I saw posts on Facebook about shortage of toilet paper in some parts of the world. People are hoarding them because of the corona virus scare. I thought those were just memes so I searched the internet and the memes are not just memes after all. It's true and all over the news. What does a psychologist say about the hoarding?
Then a former townsmate and friend on FB who is based in Georgia sent me a link to this video.
I first laughed at the joke but suddenly stopped. Why? Because the video totally makes sense. It is not a joke. It is not as if there is no alternative to toilet paper. And saving the environment using a tabo? Oh yeah, let's give our mother nature that big favor and go buy a dipper instead of loads of toilet paper!
Metro Manila, the business capital of the Philippines, has been put on quarantine starting from more than 22 hours ago and will be until 14th April.
When the news came out that the metro might be locked down, my first thought was its effect in the country's economy. I am not an economist but to stop just public mode of transportations alone can hit a lot of people and businesses. How much more with other industries?
Being in the quarantined area, I can not get out. I can not go home to my family in the province. Social distancing and staying at home are highly recommended. All gatherings must be suspended. So my thoughts have been running over the weekend. What will a quarantined person be thinking? It's not prison, so fear not. I remembered what one of my colleagues asked me last Friday.
"Did you go to the groceries last night?" He meant after office hours and if I stock up for the "rumored" lockdown coming up.
"No. I went home and went to sleep." I needed sleep more than panicking.
That made me curious to see how things are out there. I went to the grocery store after noon time and did not know what to buy. I wondered why I hear people are panic buying but I can't even think of what to get. So far, I did not see panic buying.
I went to attend mass celebration in the evening only to know that even the church is closed. The trike driver said it was announced yesterday that Catholic churches will be closed today. Aha, I am not watching or listening to the news unless I need to find out something so okay, I missed that.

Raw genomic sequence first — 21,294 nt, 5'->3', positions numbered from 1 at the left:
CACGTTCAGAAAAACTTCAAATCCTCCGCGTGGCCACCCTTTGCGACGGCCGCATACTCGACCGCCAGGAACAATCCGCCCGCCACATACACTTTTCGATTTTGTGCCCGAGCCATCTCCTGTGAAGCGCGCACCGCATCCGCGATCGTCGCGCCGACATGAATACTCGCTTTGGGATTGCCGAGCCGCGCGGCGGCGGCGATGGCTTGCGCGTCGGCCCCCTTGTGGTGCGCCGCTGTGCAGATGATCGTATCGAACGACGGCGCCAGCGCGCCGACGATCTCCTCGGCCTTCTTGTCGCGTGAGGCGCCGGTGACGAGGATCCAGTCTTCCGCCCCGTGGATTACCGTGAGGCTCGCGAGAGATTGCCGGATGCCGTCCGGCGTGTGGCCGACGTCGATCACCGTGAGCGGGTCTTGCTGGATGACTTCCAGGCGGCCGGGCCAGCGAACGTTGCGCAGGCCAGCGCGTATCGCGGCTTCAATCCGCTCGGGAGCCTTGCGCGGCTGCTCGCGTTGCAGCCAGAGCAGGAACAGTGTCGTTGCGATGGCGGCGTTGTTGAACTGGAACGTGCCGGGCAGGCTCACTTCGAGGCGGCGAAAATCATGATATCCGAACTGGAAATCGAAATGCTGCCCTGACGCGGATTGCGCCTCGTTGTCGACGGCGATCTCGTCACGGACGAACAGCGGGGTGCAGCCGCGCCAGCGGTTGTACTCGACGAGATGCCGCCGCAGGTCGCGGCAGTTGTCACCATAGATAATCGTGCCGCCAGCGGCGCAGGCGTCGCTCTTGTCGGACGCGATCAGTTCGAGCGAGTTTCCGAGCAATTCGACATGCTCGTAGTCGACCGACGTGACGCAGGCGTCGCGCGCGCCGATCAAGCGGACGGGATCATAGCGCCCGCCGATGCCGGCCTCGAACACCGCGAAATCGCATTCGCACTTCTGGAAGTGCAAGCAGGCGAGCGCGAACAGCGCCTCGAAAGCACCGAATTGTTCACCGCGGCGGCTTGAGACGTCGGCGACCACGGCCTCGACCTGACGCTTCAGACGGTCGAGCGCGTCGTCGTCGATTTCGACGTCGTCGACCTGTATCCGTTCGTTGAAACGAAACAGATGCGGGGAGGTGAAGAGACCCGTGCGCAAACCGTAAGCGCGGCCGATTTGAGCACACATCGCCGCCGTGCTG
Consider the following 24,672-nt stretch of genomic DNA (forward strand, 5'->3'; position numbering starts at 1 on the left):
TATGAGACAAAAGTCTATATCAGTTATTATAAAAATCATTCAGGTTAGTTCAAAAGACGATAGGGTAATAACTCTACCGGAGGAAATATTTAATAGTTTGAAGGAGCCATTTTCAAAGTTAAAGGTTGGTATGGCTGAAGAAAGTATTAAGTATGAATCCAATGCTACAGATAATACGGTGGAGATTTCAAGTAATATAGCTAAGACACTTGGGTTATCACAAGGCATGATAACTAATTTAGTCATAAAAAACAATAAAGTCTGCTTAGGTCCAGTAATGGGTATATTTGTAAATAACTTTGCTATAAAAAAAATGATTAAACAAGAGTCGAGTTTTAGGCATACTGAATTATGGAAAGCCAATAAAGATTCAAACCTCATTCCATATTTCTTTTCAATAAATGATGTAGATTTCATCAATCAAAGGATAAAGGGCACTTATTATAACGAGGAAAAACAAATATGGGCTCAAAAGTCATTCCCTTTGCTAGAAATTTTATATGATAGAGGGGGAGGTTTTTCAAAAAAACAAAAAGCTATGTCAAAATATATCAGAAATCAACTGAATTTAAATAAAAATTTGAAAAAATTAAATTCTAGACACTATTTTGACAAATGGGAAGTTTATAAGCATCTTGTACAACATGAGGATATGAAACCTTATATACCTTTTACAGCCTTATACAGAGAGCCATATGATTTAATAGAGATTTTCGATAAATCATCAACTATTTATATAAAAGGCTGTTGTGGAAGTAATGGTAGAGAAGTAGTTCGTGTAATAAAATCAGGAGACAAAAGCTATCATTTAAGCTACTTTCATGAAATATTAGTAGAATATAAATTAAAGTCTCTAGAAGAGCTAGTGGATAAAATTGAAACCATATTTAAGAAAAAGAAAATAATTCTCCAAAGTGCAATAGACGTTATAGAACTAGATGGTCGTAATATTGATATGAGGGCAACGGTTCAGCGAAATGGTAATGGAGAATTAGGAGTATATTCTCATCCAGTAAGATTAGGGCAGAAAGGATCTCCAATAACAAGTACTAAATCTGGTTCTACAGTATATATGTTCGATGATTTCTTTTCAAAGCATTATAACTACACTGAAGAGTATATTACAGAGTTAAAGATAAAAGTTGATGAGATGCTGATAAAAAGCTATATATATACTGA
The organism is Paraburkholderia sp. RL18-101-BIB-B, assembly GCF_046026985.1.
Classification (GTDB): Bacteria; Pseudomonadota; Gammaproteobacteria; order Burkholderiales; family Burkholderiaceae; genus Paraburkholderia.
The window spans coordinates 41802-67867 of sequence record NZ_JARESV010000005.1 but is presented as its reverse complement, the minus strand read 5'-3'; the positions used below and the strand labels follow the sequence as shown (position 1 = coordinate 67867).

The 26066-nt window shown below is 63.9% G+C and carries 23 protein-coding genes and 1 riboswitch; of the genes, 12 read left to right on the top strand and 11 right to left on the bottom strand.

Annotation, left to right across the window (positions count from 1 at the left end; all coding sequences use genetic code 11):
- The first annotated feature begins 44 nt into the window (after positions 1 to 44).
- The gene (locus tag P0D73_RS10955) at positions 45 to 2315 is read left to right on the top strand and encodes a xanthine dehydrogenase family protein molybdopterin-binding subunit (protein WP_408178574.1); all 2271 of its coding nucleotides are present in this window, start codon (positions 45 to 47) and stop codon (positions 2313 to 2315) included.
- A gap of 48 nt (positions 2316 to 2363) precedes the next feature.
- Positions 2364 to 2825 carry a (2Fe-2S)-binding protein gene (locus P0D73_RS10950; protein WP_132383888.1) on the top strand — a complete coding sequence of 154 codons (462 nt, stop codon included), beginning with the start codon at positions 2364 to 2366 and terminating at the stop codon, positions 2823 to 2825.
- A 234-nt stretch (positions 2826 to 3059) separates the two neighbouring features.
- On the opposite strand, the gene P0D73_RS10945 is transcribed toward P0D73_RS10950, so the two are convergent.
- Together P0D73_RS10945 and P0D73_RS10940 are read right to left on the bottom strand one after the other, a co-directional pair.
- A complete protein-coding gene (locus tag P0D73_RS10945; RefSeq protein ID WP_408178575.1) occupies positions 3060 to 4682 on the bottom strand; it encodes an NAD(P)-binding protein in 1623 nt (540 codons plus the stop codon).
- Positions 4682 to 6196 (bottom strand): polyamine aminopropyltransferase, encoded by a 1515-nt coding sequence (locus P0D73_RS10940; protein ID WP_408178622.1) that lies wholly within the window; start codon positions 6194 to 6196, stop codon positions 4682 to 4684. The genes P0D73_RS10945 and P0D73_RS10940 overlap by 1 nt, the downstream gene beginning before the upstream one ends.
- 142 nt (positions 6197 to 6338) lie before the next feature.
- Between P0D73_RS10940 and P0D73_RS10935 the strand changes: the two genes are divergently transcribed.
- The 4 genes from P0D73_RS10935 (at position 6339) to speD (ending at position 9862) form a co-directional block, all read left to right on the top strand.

On my way back home, I noted the streets are so different. I have never seen it as quiet as this. The usual pestering traffic jam during this early evening is gone.
Out of curiosity, I got inside a grocery store to see how it goes. I don't see panic buying in here too. Three tall shelves of toilet paper are full. No one was paying attention to them!
So what are people buying? Tooth paste?
Their usual stuff, I suppose...
What I can not find on the shelves is a bottle of either isopropyl or ethyl alcohol. I asked one of the store assistants and he said it is out of stock. Oh yeah, this is what Filipinos were hoarding. A regulation came out few days ago that maximum of two bottles are allowed for every transaction.
The queue of shoppers was just the usual queue I see on weekends. Thank God. People are calm after all.
I went to a pharmacy right next to the grocery store and looked for medical alcohol. There was also none in the first aid shelf. I don't think I can find one this time. I just hoped that aside from face mask, alcohol will also be prioritized in production.
So what should the people be hoarding instead in this time of crisis? Nothing, I guess. Hoarding is selfishness. I hope people will realize the impact of their actions and be socially responsible.
I hope too that people will continue to be calm while fully cooperating to the measures being undertaken by the government. On top of it all, self-discipline is called for now more than any other time.
And may medical researchers find the vaccine to kill the virus very soon. Or better yet, may the virus disappear like prior to its existence.
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